Magnolia Plantation and Gardens was an incredible site to tour. The plantation began in the late 1600’s when Thomas Drayton, and his wife Ann, built their house and started a small garden. (The plantation is still in the Drayton family.) The plantation started out as a rice plantation, later becoming known for its English-style gardens when Rev. John Grimke-Drayton inherited the plantation in the 1800’s.
During the Civil War, the plantation house was burned. After the Civil War was over, Rev. Drayton opened the gardens to public visitors to earn money. Today it is operated as a museum and tourist attraction, with restored cabins and a restored plantation house that contains modern aspects (such as the verandah and columns).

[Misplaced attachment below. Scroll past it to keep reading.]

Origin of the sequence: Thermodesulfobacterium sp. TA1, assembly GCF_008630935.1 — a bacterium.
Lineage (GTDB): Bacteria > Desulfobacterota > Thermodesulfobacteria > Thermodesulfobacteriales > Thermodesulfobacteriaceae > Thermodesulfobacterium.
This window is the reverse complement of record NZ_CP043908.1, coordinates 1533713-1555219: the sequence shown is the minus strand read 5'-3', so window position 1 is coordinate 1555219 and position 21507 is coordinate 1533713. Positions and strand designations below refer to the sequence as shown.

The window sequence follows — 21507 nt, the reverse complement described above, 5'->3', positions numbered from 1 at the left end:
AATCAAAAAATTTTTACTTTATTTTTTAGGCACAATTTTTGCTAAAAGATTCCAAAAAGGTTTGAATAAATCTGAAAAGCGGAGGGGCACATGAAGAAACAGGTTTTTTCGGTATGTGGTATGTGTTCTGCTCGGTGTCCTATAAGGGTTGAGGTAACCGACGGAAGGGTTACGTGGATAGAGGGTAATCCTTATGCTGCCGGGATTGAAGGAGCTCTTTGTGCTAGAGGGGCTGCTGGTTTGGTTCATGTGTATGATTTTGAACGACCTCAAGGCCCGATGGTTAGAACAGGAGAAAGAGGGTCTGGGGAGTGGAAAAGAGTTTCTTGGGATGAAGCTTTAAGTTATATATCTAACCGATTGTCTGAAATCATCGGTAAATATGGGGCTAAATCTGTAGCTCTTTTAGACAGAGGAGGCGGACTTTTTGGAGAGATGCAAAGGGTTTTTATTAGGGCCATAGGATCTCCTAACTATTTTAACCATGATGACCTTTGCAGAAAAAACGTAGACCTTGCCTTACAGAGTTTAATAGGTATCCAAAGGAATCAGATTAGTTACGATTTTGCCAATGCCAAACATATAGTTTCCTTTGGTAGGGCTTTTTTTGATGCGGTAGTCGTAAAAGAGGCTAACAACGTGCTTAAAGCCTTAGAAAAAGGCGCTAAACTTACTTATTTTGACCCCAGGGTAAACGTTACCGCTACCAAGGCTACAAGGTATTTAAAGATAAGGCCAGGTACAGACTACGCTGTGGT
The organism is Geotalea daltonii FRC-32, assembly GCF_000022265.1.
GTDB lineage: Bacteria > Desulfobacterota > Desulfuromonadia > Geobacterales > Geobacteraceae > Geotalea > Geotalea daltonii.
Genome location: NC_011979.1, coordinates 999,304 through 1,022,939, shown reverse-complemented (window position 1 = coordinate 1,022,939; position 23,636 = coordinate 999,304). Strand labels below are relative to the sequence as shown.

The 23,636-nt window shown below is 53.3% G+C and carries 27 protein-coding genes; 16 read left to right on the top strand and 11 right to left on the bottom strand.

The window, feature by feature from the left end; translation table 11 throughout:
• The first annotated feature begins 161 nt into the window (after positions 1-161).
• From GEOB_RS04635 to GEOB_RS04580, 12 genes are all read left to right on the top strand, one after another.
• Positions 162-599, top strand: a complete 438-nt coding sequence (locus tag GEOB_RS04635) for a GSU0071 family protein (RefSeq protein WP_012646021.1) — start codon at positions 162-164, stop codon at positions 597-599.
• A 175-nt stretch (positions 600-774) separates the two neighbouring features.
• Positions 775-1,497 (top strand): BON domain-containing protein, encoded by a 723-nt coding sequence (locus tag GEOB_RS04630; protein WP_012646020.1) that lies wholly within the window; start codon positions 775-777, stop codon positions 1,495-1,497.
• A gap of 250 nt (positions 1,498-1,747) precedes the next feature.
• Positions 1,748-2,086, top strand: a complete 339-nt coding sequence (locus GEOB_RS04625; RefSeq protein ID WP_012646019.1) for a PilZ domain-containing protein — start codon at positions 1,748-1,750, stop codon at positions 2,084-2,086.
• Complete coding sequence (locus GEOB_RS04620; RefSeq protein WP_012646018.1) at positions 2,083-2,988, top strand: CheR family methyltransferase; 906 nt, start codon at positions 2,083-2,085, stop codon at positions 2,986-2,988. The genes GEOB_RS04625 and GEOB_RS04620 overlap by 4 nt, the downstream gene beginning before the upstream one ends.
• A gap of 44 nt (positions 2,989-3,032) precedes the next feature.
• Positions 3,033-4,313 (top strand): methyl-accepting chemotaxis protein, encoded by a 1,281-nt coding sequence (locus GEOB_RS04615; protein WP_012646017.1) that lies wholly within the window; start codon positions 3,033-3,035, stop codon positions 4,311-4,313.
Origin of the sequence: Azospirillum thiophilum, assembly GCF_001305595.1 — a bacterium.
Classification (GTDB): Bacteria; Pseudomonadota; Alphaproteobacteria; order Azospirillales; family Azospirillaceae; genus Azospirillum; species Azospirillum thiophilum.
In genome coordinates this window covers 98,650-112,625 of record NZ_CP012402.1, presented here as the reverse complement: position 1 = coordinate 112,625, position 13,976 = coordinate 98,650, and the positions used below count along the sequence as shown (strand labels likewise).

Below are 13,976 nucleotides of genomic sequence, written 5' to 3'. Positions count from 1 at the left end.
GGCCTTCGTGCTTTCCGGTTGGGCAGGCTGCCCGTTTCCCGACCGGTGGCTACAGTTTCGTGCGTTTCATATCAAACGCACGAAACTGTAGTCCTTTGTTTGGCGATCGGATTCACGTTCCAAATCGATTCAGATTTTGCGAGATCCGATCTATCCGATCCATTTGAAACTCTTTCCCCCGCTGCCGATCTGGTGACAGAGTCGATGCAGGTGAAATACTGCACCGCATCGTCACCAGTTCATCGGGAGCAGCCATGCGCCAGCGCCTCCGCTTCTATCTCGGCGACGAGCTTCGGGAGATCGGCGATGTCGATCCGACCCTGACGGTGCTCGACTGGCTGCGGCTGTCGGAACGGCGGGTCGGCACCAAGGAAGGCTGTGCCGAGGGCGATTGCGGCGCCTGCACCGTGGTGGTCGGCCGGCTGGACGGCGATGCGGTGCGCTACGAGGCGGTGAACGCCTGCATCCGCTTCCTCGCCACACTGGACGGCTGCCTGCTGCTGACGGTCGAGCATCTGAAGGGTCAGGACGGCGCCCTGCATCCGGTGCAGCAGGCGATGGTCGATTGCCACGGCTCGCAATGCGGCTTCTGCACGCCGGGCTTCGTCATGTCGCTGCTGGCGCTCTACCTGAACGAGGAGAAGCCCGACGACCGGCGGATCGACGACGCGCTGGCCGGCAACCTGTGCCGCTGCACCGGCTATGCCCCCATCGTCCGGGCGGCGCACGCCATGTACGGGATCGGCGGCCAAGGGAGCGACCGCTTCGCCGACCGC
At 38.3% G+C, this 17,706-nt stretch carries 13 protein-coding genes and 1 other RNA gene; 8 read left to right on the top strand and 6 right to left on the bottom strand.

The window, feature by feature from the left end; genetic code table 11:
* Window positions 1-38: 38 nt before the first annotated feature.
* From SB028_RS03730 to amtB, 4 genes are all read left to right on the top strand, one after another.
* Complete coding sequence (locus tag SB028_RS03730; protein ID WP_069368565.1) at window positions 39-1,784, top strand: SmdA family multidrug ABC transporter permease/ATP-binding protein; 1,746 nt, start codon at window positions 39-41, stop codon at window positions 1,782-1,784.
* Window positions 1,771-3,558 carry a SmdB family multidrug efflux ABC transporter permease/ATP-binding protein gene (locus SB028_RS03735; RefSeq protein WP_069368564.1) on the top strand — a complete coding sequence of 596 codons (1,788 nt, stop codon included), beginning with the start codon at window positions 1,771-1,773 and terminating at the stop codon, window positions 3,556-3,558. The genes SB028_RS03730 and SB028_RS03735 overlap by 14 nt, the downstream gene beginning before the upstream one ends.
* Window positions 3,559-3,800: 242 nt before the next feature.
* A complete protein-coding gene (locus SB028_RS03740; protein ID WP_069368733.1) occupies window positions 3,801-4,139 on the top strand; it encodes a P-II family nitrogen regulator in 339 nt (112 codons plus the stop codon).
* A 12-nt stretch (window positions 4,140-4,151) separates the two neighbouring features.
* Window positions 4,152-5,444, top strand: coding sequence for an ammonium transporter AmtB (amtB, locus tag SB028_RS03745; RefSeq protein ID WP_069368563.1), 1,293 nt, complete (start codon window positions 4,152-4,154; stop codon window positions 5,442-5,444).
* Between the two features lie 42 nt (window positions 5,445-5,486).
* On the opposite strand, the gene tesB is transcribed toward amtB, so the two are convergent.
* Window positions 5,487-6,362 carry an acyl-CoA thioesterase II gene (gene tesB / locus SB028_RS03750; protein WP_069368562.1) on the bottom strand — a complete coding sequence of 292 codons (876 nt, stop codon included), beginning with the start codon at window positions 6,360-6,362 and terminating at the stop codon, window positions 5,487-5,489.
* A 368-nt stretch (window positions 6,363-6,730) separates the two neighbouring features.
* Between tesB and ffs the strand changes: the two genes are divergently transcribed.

The gardens became well-known for their azaleas and oak trees, even being photographed by visitor Mathew Brady. John James Audubon also visited, with Audubon Swamp Garden being named after him. Recent notable visitors include the painter William Posey Silva (he painted the garden several times), Henry Ford, Eleanor Roosevelt, Orson Welles, and George Gershwin.